Objective: Oncology Advanced Therapy Medicinal Product (ATMP) trials are predicted to grow exponentially. This is partly due to the success of the recently licensed CD19 Chimeric Antigen Receptor T cells (CAR-T). These complex trials are challenging to deliver and can be associated with severe toxicities. In order to facilitate the growing portfolio of ATMP trials, the Christie National Institute for Health Research (NIHR), Clinical Research Facility (CRF) has undergone an intensive period or re-organization and training. This redevelopment has been facilitated by iMATCH (Innovate Manchester Advanced Therapy Centre Hub), a Manchester based consortium awarded funding from Innovate UK with the objective of scaling up delivery of ATMPs. Methods: Process mapping of the patient pathway alongside a gap analysis using a set of international quality standards (JACIE) has provided a framework to underpin the development of the CRF with a focus on: Developing a unique governance structure; Formation of the Advanced Immune and Cell Therapy Research Team; Implementing a bespoke education programme; Recruitment of a JACIE quality manager; Implementing an ATMP operational readiness plan. Results: Recruitment of ATMP specialist staff is complete, an education programme has been implemented and key relationships with essential specialties are well established. A small but growing portfolio of ATMP studies are open to recruitment. The ATTC network has facilitated UK wide information sharing and other CRFs have benefited from the Christie CRF ATMP operational plans. Conclusions: The Christie is the lead organization in an Innovate UK funded ATMP consortium. iMATCH was established to scale up delivery of ATMPs and form a national network of Advanced Therapy Treatment Centres (ATTCs). The CRF plays a central role in delivering iMATCH milestones while benefiting from funding for key new posts central to ensuring the CRF has operational capability for ATMP trial delivery.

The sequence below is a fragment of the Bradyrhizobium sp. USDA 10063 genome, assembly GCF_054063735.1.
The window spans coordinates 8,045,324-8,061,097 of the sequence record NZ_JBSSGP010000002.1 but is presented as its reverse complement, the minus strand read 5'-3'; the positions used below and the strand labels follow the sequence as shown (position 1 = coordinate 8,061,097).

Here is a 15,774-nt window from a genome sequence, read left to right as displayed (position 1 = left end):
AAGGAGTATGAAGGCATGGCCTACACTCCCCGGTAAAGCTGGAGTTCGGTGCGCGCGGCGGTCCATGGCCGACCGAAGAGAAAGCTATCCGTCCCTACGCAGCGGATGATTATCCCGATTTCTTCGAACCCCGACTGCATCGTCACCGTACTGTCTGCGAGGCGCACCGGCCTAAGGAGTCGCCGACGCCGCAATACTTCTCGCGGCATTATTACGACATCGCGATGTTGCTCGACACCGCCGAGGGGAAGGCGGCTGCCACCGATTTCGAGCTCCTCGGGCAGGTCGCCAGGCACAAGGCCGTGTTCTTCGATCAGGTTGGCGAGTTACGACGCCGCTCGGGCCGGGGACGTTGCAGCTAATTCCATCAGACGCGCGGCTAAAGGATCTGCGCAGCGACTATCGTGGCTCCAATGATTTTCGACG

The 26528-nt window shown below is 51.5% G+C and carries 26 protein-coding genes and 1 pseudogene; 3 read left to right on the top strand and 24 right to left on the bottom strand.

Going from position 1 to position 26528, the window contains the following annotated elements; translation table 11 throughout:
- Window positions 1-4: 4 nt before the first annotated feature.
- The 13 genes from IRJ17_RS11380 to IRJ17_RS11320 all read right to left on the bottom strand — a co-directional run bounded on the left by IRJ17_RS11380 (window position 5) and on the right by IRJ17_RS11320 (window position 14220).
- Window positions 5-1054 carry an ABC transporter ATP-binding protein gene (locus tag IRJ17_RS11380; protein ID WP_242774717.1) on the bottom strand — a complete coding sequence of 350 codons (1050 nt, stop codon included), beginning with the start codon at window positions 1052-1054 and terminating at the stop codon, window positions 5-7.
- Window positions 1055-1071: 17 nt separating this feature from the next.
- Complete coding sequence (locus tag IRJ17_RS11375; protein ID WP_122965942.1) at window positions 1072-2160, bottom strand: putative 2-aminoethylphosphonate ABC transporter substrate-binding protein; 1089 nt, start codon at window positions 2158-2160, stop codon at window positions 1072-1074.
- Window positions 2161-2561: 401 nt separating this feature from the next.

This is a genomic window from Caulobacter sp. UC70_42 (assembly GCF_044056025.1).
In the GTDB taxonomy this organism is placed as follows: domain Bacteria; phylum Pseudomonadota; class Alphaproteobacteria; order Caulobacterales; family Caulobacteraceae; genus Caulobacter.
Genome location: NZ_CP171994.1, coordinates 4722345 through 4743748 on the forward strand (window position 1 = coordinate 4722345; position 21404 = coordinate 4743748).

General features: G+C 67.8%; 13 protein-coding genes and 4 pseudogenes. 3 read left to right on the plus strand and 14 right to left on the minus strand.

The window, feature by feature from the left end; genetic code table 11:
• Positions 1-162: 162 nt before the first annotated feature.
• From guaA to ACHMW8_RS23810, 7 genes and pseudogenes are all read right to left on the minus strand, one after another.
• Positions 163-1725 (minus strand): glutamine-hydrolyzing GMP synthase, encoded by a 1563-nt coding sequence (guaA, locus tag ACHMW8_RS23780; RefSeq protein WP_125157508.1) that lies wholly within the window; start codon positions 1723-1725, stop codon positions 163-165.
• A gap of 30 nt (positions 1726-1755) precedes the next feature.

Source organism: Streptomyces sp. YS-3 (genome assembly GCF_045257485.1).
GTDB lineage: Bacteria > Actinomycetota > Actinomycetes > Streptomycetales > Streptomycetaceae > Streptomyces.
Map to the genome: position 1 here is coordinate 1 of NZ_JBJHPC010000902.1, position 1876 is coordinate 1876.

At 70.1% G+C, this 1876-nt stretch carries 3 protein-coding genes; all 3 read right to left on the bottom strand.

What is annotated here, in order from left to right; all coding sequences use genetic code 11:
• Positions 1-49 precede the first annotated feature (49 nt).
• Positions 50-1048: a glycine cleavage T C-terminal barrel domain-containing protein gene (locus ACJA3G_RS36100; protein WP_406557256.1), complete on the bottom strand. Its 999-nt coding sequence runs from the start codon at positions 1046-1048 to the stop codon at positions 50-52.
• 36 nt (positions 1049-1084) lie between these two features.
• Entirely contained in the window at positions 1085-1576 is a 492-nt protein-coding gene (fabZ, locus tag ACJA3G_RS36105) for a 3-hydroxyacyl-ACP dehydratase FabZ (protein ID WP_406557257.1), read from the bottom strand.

| Abstract No 30: Advanced Clinical Practitioners: The Innovation behind the Role and How They Can Support Clinical Research Practice|| |
L. Turner1, L. Cooper2, S. Subin3, M. Davies4
1Manchester Experimental Cancer Medicine Centre, The Christie NHS Foundation Trust, Manchester, UK, 2Birmingham Women's and Children's NHS Foundation Trust, WT NIHR Clinical Research Facility, Birmingham, UK, 3NIHR Manchester Clinical Research Facility, The Manchester Royal Infirmary, Manchester, UK, 4Manchester NIHR Clinical Research Facility, The Christie NHS Foundation Trust, Manchester, UK